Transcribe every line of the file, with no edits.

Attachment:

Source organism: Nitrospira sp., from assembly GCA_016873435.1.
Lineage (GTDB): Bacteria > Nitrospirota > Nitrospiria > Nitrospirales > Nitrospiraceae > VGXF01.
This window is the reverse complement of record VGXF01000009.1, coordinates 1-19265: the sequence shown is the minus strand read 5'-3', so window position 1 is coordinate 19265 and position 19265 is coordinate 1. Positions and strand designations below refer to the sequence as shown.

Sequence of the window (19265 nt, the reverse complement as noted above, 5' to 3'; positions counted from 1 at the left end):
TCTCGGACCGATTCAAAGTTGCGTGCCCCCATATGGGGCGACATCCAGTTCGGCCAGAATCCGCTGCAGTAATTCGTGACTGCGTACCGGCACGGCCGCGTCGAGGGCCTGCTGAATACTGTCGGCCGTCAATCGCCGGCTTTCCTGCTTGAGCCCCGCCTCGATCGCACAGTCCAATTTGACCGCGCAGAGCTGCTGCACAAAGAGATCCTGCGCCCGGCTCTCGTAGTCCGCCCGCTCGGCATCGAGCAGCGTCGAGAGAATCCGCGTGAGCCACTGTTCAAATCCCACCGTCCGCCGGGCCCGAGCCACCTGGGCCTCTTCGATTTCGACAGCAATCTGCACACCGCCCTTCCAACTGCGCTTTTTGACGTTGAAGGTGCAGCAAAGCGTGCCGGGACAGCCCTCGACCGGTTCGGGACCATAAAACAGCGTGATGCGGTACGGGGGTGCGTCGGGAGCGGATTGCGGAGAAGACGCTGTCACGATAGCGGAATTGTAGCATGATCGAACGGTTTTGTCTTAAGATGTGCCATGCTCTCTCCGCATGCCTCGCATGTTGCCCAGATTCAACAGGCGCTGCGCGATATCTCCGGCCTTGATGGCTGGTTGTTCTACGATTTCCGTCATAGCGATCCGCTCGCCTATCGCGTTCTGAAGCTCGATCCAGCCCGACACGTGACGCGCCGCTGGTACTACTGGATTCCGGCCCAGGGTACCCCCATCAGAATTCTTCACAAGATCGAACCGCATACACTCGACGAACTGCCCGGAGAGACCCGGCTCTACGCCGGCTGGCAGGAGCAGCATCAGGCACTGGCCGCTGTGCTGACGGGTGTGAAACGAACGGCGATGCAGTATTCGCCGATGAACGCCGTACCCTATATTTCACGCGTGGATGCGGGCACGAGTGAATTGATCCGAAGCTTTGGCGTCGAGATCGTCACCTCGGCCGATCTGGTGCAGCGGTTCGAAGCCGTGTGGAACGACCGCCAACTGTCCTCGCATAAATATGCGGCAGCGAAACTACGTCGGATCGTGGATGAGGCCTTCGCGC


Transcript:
Source organism: Nitrospira sp., from assembly GCA_016873435.1.
Lineage (GTDB): Bacteria > Nitrospirota > Nitrospiria > Nitrospirales > Nitrospiraceae > VGXF01.
This window is the reverse complement of record VGXF01000009.1, coordinates 1-19265: the sequence shown is the minus strand read 5'-3', so window position 1 is coordinate 19265 and position 19265 is coordinate 1. Positions and strand designations below refer to the sequence as shown.

Sequence of the window (19265 nt, the reverse complement as noted above, 5' to 3'; positions counted from 1 at the left end):
TCTCGGACCGATTCAAAGTTGCGTGCCCCCATATGGGGCGACATCCAGTTCGGCCAGAATCCGCTGCAGTAATTCGTGACTGCGTACCGGCACGGCCGCGTCGAGGGCCTGCTGAATACTGTCGGCCGTCAATCGCCGGCTTTCCTGCTTGAGCCCCGCCTCGATCGCACAGTCCAATTTGACCGCGCAGAGCTGCTGCACAAAGAGATCCTGCGCCCGGCTCTCGTAGTCCGCCCGCTCGGCATCGAGCAGCGTCGAGAGAATCCGCGTGAGCCACTGTTCAAATCCCACCGTCCGCCGGGCCCGAGCCACCTGGGCCTCTTCGATTTCGACAGCAATCTGCACACCGCCCTTCCAACTGCGCTTTTTGACGTTGAAGGTGCAGCAAAGCGTGCCGGGACAGCCCTCGACCGGTTCGGGACCATAAAACAGCGTGATGCGGTACGGGGGTGCGTCGGGAGCGGATTGCGGAGAAGACGCTGTCACGATAGCGGAATTGTAGCATGATCGAACGGTTTTGTCTTAAGATGTGCCATGCTCTCTCCGCATGCCTCGCATGTTGCCCAGATTCAACAGGCGCTGCGCGATATCTCCGGCCTTGATGGCTGGTTGTTCTACGATTTCCGTCATAGCGATCCGCTCGCCTATCGCGTTCTGAAGCTCGATCCAGCCCGACACGTGACGCGCCGCTGGTACTACTGGATTCCGGCCCAGGGTACCCCCATCAGAATTCTTCACAAGATCGAACCGCATACACTCGACGAACTGCCCGGAGAGACCCGGCTCTACGCCGGCTGGCAGGAGCAGCATCAGGCACTGGCCGCTGTGCTGACGGGTGTGAAACGAACGGCGATGCAGTATTCGCCGATGAACGCCGTACCCTATATTTCACGCGTGGATGCGGGCACGAGTGAATTGATCCGAAGCTTTGGCGTCGAGATCGTCACCTCGGCCGATCTGGTGCAGCGGTTCGAAGCCGTGTGGAACGACCGCCAACTGTCCTCGCATAAATATGCGGCAGCGAAACTACGTCGGATCGTGGATGAGGCCTTCGCGC